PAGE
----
Novel immunotherapies for adult patients with B-lineage acute lymphoblastic leukemia
Wei et al. Journal of Hematology & Oncology
Novel immunotherapies for adult patients with B-lineage acute lymphoblastic leukemia
Guoqing Wei 0
Jiasheng Wang 0
He Huang 0
Yanmin Zhao 0
0 Bone Marrow Transplantation Center, The First Affiliated Hospital, School of Medicine, Zhejiang University , Hangzhou 310000 , China
The past decade witnessed the rapid development of adult B-lineage acute lymphoblastic leukemia (ALL) treatment. Beyond the development of chemotherapy regimens, immunotherapy is starting a new era with unprecedented complete remission (CR) rate. Targeting B-lineage-specific surface markers such as CD19, CD20, CD22, or CD52, immunotherapy has been demonstrating promising clinical results. Among the immunotherapeutic methods, naked monoclonal antibodies (mAbs), antibody-drug conjugate (ADC), bispecific T cell engager (BiTE), and chimeric antigen receptor (CAR) T cells are the main types. In this review, we will examine the emerging preclinical and clinical development on (1) anti-CD20 naked mAbs rituximab, ofatumumab, and obinutuzumab; (2) anti-CD19 ADCs SAR3419 and SGN-CD19A and anti-CD19 BiTE blinatumomab; (3) anti-CD22 naked mAb epratuzumab and anti-CD22 ADC inotuzumab ozogamicin; (4) anti-CD52 naked mAb alemtuzumab; and (5) anti-CD19 CAR T cells. We will discuss their efficacy, adverse effects, as well as future development.
For children with B cell acute lymphoblastic leukemia (B
ALL), current chemotherapy regimens can achieve
longterm overall survival (OS) of 80–90%. However, similar
results have not been seen in adults. Despite a high
initial complete response (CR) rate of 80–90%, most of
the adults will eventually relapse with
chemotherapyresistant disease. Long-term OS in adults with B ALL
remains in the range of 30–50%; the prognosis of
relapsed or refractory (R/R) ALL is even more dismal
with a 5-year OS of only 10% [
]. For R/R ALL
patients, the only option to achieve long-term survival is
allogeneic hematopoietic stem cell transplantation
(allo-HSCT), which requires reinduction chemotherapy
prior to the transplantation. The chemotherapy in the
context, however, is generally poorly tolerated with
unsatisfied outcomes, as only 5 to 10% patients can be
bridged to allo-HSCT . Although a few new cytotoxic
drugs have been approved over the last decade such as
clofarabine and liposomal vincristine, the low single-agent
response rates (17% with clofarabine monotherapy, 20%
with liposomal vincristine monotherapy) still emphasize
an urgent need for different alternative treatment
strategies in R/R adult ALL [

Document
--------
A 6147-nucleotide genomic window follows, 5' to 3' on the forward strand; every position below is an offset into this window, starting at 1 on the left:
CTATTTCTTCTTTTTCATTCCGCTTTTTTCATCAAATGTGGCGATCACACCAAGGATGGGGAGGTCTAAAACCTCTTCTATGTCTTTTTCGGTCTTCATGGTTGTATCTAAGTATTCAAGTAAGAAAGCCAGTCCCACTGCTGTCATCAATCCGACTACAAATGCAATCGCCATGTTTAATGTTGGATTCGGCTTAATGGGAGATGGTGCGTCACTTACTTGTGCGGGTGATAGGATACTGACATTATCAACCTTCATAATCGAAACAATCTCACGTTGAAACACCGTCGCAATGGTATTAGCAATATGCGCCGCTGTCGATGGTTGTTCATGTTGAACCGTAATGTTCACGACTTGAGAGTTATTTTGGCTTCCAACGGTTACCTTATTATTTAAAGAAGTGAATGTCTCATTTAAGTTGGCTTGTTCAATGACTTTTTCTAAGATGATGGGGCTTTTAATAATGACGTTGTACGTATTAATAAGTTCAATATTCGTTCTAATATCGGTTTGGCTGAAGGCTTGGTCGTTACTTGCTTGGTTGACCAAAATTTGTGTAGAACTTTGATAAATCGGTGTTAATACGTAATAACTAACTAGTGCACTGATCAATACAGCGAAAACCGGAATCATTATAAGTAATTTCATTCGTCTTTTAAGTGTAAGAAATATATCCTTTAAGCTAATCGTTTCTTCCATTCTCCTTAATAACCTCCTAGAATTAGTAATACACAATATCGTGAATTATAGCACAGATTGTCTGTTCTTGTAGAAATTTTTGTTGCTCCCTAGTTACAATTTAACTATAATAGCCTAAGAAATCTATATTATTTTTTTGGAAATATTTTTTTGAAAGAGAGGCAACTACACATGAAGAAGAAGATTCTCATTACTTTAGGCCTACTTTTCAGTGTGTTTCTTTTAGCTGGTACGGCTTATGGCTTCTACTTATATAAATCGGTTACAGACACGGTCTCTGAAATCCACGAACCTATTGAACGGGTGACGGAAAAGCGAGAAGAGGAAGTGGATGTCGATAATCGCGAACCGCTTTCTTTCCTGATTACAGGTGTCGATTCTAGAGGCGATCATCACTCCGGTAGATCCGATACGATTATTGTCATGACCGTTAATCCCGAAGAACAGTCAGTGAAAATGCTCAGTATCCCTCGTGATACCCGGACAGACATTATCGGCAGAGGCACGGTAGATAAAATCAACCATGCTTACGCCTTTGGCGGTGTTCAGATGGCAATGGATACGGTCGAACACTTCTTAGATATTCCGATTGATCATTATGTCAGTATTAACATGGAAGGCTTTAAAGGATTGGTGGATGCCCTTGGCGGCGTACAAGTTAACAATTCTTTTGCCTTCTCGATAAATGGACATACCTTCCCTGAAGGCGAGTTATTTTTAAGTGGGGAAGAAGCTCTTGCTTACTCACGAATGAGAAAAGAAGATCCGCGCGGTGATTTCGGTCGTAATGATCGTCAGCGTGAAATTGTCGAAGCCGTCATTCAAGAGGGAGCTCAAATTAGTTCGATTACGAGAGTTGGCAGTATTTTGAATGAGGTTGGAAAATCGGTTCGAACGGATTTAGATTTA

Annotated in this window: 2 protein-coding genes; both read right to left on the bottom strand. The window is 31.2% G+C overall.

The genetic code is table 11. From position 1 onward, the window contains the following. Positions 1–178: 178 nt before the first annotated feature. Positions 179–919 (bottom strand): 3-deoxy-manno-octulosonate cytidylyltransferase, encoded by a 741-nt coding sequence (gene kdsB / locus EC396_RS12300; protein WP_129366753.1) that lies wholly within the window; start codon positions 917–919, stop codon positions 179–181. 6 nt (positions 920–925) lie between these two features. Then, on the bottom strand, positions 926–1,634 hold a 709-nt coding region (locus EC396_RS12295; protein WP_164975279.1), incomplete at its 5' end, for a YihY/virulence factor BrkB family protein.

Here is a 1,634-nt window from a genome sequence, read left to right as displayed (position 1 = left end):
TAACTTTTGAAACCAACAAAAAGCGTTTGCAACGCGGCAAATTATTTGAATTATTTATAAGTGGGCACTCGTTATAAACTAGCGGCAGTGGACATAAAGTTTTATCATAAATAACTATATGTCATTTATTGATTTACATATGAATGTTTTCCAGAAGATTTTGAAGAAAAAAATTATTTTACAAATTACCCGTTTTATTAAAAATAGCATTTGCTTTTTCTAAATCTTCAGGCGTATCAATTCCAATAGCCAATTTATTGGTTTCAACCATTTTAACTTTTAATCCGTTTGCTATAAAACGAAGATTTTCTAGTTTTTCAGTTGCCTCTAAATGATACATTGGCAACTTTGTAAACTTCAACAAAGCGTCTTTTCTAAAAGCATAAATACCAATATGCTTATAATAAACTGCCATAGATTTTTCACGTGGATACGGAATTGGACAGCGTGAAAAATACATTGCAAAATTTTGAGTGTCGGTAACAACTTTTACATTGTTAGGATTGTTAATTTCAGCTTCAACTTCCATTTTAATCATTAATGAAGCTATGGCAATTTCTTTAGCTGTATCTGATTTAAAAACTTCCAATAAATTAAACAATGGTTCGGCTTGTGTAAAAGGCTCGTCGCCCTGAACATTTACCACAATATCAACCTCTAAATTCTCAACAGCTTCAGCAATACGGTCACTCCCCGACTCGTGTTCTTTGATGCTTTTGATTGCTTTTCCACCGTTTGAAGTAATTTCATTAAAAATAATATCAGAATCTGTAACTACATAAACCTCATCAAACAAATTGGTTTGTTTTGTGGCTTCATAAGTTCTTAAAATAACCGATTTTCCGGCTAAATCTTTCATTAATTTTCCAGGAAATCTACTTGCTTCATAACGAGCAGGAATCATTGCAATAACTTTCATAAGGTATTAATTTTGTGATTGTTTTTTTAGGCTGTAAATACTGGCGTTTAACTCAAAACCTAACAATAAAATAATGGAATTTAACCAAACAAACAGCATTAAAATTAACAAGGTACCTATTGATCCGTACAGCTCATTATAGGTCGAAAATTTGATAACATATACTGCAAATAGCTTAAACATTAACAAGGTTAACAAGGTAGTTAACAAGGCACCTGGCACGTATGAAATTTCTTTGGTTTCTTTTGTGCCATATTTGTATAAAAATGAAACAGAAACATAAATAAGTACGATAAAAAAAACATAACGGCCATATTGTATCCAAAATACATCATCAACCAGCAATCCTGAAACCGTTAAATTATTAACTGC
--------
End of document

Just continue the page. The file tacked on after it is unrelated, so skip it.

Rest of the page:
Altogether, four types of immunotherapies have been
developed to date, including naked monoclonal antibodies
(mAbs) (such as rituximab, epratuzumab, and
alemtuzumab), conjugated monoclonal antibodies (such as
inotuzumab ozogamicin, SAR3419, and SGN-CD19A),
bispecific T cell engager (BiTE) (such as blinatumomab),
and chimeric antigen receptor (CAR) T cell therapy
(Fig. 1). Naked monoclonal antibodies exert their
cytotoxic effects through mechanisms such as
antibodydependent cytotoxicity, complement-dependent
cytotoxicity, and direct induction of apoptosis; moreover,
direct blocking of leukemic cell receptors can lead to
cell death if the signalings through the receptors are
crucial for leukemic cell to survive. If a surface marker
is known to internalize upon binding (such as CD19
and CD22), potent cytotoxins can be conjugated to the
monoclonal antibody, resulting in an additional
cytotoxic mechanism. BiTE conjugates two monoclonal
antibodies recognizing leukemic cell and cytotoxic T
cells (CTLs) and exerts its effects by specifically
bridging CTLs and leukemic cells. CAR T cells utilizes
engineered T cells by introducing leukemic
celltargeting single-chain variant fragment (scFv)
chimerized with intracellular T cell activation domains. Both
BiTE and CAR T cells lead to leukemic cell killing in
mechanisms similar to cancer-specific CTLs, including
releasing of cytotoxic granules, activation of
deathrelated receptors, and releasing of cytokines. Compared
with CAR T cell therapy, naked/conjugated mAbs and
BiTE are more readily available and easier to
manufacture; however, CAR T cell therapy as a “living drug” is
more durable and repeat infusions are usually not
needed. Based on clinical data, BiTE and CAR T cell
therapy are more potent and generate better outcomes
than naked/conjugated mAbs; however, these two
modalities are associated with more severe side effects,
such as cytokine release syndrome (CRS), and adverse